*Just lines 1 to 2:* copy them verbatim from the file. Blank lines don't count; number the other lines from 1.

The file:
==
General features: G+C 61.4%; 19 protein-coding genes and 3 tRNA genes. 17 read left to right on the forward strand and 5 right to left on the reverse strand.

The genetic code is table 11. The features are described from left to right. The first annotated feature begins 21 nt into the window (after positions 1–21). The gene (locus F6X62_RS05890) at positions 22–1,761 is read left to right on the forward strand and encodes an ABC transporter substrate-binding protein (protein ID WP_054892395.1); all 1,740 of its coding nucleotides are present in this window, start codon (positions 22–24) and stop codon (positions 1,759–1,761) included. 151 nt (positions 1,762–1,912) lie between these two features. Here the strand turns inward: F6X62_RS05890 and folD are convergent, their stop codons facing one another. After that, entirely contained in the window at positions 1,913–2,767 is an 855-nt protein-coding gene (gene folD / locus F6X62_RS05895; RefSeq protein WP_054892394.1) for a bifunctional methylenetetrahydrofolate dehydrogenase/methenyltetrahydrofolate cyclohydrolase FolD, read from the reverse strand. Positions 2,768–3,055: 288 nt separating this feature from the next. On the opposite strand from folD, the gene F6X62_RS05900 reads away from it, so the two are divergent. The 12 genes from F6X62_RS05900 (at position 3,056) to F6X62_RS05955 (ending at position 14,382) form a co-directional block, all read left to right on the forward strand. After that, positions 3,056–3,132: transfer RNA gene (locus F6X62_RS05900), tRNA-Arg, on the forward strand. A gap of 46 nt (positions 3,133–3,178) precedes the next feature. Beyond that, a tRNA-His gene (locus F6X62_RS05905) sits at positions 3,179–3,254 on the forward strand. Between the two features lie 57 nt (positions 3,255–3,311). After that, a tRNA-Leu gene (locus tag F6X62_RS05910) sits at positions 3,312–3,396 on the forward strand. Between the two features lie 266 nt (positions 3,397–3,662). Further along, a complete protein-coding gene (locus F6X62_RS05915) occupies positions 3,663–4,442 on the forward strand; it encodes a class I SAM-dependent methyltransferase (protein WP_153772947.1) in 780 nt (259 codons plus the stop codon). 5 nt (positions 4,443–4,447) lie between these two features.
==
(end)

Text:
General features: G+C 61.4%; 19 protein-coding genes and 3 tRNA genes. 17 read left to right on the forward strand and 5 right to left on the reverse strand.

The genetic code is table 11. The features are described from left to right. The first annotated feature begins 21 nt into the window (after positions 1–21). The gene (locus F6X62_RS05890) at positions 22–1,761 is read left to right on the forward strand and encodes an ABC transporter substrate-binding protein (protein ID WP_054892395.1); all 1,740 of its coding nucleotides are present in this window, start codon (positions 22–24) and stop codon (positions 1,759–1,761) included. 151 nt (positions 1,762–1,912) lie between these two features. Here the strand turns inward: F6X62_RS05890 and folD are convergent, their stop codons facing one another. After that, entirely contained in the window at positions 1,913–2,767 is an 855-nt protein-coding gene (gene folD / locus F6X62_RS05895; RefSeq protein WP_054892394.1) for a bifunctional methylenetetrahydrofolate dehydrogenase/methenyltetrahydrofolate cyclohydrolase FolD, read from the reverse strand. Positions 2,768–3,055: 288 nt separating this feature from the next. On the opposite strand from folD, the gene F6X62_RS05900 reads away from it, so the two are divergent. The 12 genes from F6X62_RS05900 (at position 3,056) to F6X62_RS05955 (ending at position 14,382) form a co-directional block, all read left to right on the forward strand. After that, positions 3,056–3,132: transfer RNA gene (locus F6X62_RS05900), tRNA-Arg, on the forward strand. A gap of 46 nt (positions 3,133–3,178) precedes the next feature. Beyond that, a tRNA-His gene (locus F6X62_RS05905) sits at positions 3,179–3,254 on the forward strand. Between the two features lie 57 nt (positions 3,255–3,311). After that, a tRNA-Leu gene (locus tag F6X62_RS05910) sits at positions 3,312–3,396 on the forward strand. Between the two features lie 266 nt (positions 3,397–3,662). Further along, a complete protein-coding gene (locus F6X62_RS05915) occupies positions 3,663–4,442 on the forward strand; it encodes a class I SAM-dependent methyltransferase (protein WP_153772947.1) in 780 nt (259 codons plus the stop codon). 5 nt (positions 4,443–4,447) lie between these two features.